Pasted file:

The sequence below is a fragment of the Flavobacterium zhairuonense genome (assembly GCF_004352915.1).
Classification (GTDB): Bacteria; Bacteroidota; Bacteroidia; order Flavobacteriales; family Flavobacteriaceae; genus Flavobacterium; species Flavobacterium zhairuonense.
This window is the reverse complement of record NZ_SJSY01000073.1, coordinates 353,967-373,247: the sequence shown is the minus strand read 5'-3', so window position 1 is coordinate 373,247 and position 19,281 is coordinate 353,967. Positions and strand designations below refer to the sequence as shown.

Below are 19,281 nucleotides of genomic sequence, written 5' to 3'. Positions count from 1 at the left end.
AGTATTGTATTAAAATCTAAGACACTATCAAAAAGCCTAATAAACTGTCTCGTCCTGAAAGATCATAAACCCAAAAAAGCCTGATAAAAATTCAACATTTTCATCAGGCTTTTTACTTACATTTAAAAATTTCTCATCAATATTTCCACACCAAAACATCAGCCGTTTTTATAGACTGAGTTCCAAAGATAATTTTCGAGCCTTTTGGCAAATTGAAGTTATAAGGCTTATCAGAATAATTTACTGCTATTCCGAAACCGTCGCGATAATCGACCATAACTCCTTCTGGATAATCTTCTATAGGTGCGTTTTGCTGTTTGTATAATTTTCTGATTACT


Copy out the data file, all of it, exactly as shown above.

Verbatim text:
The sequence below is a fragment of the Flavobacterium zhairuonense genome (assembly GCF_004352915.1).
Classification (GTDB): Bacteria; Bacteroidota; Bacteroidia; order Flavobacteriales; family Flavobacteriaceae; genus Flavobacterium; species Flavobacterium zhairuonense.
This window is the reverse complement of record NZ_SJSY01000073.1, coordinates 353,967-373,247: the sequence shown is the minus strand read 5'-3', so window position 1 is coordinate 373,247 and position 19,281 is coordinate 353,967. Positions and strand designations below refer to the sequence as shown.

Below are 19,281 nucleotides of genomic sequence, written 5' to 3'. Positions count from 1 at the left end.
AGTATTGTATTAAAATCTAAGACACTATCAAAAAGCCTAATAAACTGTCTCGTCCTGAAAGATCATAAACCCAAAAAAGCCTGATAAAAATTCAACATTTTCATCAGGCTTTTTACTTACATTTAAAAATTTCTCATCAATATTTCCACACCAAAACATCAGCCGTTTTTATAGACTGAGTTCCAAAGATAATTTTCGAGCCTTTTGGCAAATTGAAGTTATAAGGCTTATCAGAATAATTTACTGCTATTCCGAAACCGTCGCGATAATCGACCATAACTCCTTCTGGATAATCTTCTATAGGTGCGTTTTGCTGTTTGTATAATTTTCTGATTACT